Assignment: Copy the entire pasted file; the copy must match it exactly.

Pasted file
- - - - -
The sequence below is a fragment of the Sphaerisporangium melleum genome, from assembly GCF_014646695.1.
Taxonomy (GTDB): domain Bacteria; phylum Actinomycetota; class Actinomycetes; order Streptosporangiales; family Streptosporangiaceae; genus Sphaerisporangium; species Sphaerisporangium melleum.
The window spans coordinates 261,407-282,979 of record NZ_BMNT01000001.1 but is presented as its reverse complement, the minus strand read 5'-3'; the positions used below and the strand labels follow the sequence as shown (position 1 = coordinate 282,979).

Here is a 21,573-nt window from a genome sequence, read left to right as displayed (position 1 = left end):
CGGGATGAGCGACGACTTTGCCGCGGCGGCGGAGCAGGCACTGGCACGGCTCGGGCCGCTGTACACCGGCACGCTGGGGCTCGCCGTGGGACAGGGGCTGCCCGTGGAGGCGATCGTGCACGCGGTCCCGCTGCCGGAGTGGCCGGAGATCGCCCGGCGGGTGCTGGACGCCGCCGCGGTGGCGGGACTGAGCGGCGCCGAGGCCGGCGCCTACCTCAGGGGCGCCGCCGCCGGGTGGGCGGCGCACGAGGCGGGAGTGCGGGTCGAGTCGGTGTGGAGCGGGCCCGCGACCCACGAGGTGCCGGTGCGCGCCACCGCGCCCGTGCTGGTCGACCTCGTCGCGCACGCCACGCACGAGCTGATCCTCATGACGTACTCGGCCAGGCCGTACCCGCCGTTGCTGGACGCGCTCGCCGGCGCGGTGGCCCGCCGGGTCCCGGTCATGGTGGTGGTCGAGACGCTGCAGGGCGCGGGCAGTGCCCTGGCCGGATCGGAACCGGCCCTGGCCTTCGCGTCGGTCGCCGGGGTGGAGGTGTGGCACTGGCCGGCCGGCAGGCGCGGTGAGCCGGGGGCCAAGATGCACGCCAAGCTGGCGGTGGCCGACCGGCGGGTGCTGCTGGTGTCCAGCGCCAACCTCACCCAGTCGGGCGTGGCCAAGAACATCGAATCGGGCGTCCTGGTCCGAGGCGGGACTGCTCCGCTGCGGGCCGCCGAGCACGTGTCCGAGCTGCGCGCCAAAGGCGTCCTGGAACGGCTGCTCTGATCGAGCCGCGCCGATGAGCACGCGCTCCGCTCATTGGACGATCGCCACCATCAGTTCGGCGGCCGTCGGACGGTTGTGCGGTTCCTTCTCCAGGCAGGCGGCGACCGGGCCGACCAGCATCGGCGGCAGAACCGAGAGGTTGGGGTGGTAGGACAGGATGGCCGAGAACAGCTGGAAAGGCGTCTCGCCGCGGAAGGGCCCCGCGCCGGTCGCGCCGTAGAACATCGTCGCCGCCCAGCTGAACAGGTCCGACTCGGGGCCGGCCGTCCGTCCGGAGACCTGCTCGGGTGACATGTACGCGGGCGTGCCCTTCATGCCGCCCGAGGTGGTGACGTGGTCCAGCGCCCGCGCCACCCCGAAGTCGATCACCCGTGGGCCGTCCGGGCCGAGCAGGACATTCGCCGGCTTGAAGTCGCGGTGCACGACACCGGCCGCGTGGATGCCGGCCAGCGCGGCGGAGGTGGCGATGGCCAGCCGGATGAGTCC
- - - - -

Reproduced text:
The sequence below is a fragment of the Sphaerisporangium melleum genome, from assembly GCF_014646695.1.
Taxonomy (GTDB): domain Bacteria; phylum Actinomycetota; class Actinomycetes; order Streptosporangiales; family Streptosporangiaceae; genus Sphaerisporangium; species Sphaerisporangium melleum.
The window spans coordinates 261,407-282,979 of record NZ_BMNT01000001.1 but is presented as its reverse complement, the minus strand read 5'-3'; the positions used below and the strand labels follow the sequence as shown (position 1 = coordinate 282,979).

Here is a 21,573-nt window from a genome sequence, read left to right as displayed (position 1 = left end):
CGGGATGAGCGACGACTTTGCCGCGGCGGCGGAGCAGGCACTGGCACGGCTCGGGCCGCTGTACACCGGCACGCTGGGGCTCGCCGTGGGACAGGGGCTGCCCGTGGAGGCGATCGTGCACGCGGTCCCGCTGCCGGAGTGGCCGGAGATCGCCCGGCGGGTGCTGGACGCCGCCGCGGTGGCGGGACTGAGCGGCGCCGAGGCCGGCGCCTACCTCAGGGGCGCCGCCGCCGGGTGGGCGGCGCACGAGGCGGGAGTGCGGGTCGAGTCGGTGTGGAGCGGGCCCGCGACCCACGAGGTGCCGGTGCGCGCCACCGCGCCCGTGCTGGTCGACCTCGTCGCGCACGCCACGCACGAGCTGATCCTCATGACGTACTCGGCCAGGCCGTACCCGCCGTTGCTGGACGCGCTCGCCGGCGCGGTGGCCCGCCGGGTCCCGGTCATGGTGGTGGTCGAGACGCTGCAGGGCGCGGGCAGTGCCCTGGCCGGATCGGAACCGGCCCTGGCCTTCGCGTCGGTCGCCGGGGTGGAGGTGTGGCACTGGCCGGCCGGCAGGCGCGGTGAGCCGGGGGCCAAGATGCACGCCAAGCTGGCGGTGGCCGACCGGCGGGTGCTGCTGGTGTCCAGCGCCAACCTCACCCAGTCGGGCGTGGCCAAGAACATCGAATCGGGCGTCCTGGTCCGAGGCGGGACTGCTCCGCTGCGGGCCGCCGAGCACGTGTCCGAGCTGCGCGCCAAAGGCGTCCTGGAACGGCTGCTCTGATCGAGCCGCGCCGATGAGCACGCGCTCCGCTCATTGGACGATCGCCACCATCAGTTCGGCGGCCGTCGGACGGTTGTGCGGTTCCTTCTCCAGGCAGGCGGCGACCGGGCCGACCAGCATCGGCGGCAGAACCGAGAGGTTGGGGTGGTAGGACAGGATGGCCGAGAACAGCTGGAAAGGCGTCTCGCCGCGGAAGGGCCCCGCGCCGGTCGCGCCGTAGAACATCGTCGCCGCCCAGCTGAACAGGTCCGACTCGGGGCCGGCCGTCCGTCCGGAGACCTGCTCGGGTGACATGTACGCGGGCGTGCCCTTCATGCCGCCCGAGGTGGTGACGTGGTCCAGCGCCCGCGCCACCCCGAAGTCGATCACCCGTGGGCCGTCCGGGCCGAGCAGGACATTCGCCGGCTTGAAGTCGCGGTGCACGACACCGGCCGCGTGGATGCCGGCCAGCGCGGCGGAGGTGGCGATGGCCAGCCGGATGAGTCC